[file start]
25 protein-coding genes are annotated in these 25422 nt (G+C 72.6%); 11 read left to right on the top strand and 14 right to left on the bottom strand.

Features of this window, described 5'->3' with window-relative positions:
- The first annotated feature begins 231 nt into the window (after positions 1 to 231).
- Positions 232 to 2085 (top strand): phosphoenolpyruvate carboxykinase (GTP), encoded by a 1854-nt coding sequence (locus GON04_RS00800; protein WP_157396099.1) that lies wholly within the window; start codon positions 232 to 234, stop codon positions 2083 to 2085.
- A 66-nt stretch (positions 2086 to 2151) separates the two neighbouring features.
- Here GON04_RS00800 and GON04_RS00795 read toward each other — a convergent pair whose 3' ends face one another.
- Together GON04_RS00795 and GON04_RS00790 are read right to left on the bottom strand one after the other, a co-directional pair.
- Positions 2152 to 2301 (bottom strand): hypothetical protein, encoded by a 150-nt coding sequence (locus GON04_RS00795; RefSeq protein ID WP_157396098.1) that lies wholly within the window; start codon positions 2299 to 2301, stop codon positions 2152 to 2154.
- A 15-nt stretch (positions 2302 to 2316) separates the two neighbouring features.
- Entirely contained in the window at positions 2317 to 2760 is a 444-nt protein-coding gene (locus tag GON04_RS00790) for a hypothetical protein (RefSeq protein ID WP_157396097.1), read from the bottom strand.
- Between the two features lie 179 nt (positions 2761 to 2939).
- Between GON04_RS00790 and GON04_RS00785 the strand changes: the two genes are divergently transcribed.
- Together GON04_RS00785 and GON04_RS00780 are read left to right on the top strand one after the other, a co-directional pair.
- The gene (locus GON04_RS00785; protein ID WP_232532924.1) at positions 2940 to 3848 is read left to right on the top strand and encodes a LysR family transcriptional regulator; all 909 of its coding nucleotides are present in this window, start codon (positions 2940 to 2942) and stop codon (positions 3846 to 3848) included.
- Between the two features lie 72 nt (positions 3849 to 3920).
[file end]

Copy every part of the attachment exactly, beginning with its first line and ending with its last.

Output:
25 protein-coding genes are annotated in these 25422 nt (G+C 72.6%); 11 read left to right on the top strand and 14 right to left on the bottom strand.

Features of this window, described 5'->3' with window-relative positions:
- The first annotated feature begins 231 nt into the window (after positions 1 to 231).
- Positions 232 to 2085 (top strand): phosphoenolpyruvate carboxykinase (GTP), encoded by a 1854-nt coding sequence (locus GON04_RS00800; protein WP_157396099.1) that lies wholly within the window; start codon positions 232 to 234, stop codon positions 2083 to 2085.
- A 66-nt stretch (positions 2086 to 2151) separates the two neighbouring features.
- Here GON04_RS00800 and GON04_RS00795 read toward each other — a convergent pair whose 3' ends face one another.
- Together GON04_RS00795 and GON04_RS00790 are read right to left on the bottom strand one after the other, a co-directional pair.
- Positions 2152 to 2301 (bottom strand): hypothetical protein, encoded by a 150-nt coding sequence (locus GON04_RS00795; RefSeq protein ID WP_157396098.1) that lies wholly within the window; start codon positions 2299 to 2301, stop codon positions 2152 to 2154.
- A 15-nt stretch (positions 2302 to 2316) separates the two neighbouring features.
- Entirely contained in the window at positions 2317 to 2760 is a 444-nt protein-coding gene (locus tag GON04_RS00790) for a hypothetical protein (RefSeq protein ID WP_157396097.1), read from the bottom strand.
- Between the two features lie 179 nt (positions 2761 to 2939).
- Between GON04_RS00790 and GON04_RS00785 the strand changes: the two genes are divergently transcribed.
- Together GON04_RS00785 and GON04_RS00780 are read left to right on the top strand one after the other, a co-directional pair.
- The gene (locus GON04_RS00785; protein ID WP_232532924.1) at positions 2940 to 3848 is read left to right on the top strand and encodes a LysR family transcriptional regulator; all 909 of its coding nucleotides are present in this window, start codon (positions 2940 to 2942) and stop codon (positions 3846 to 3848) included.
- Between the two features lie 72 nt (positions 3849 to 3920).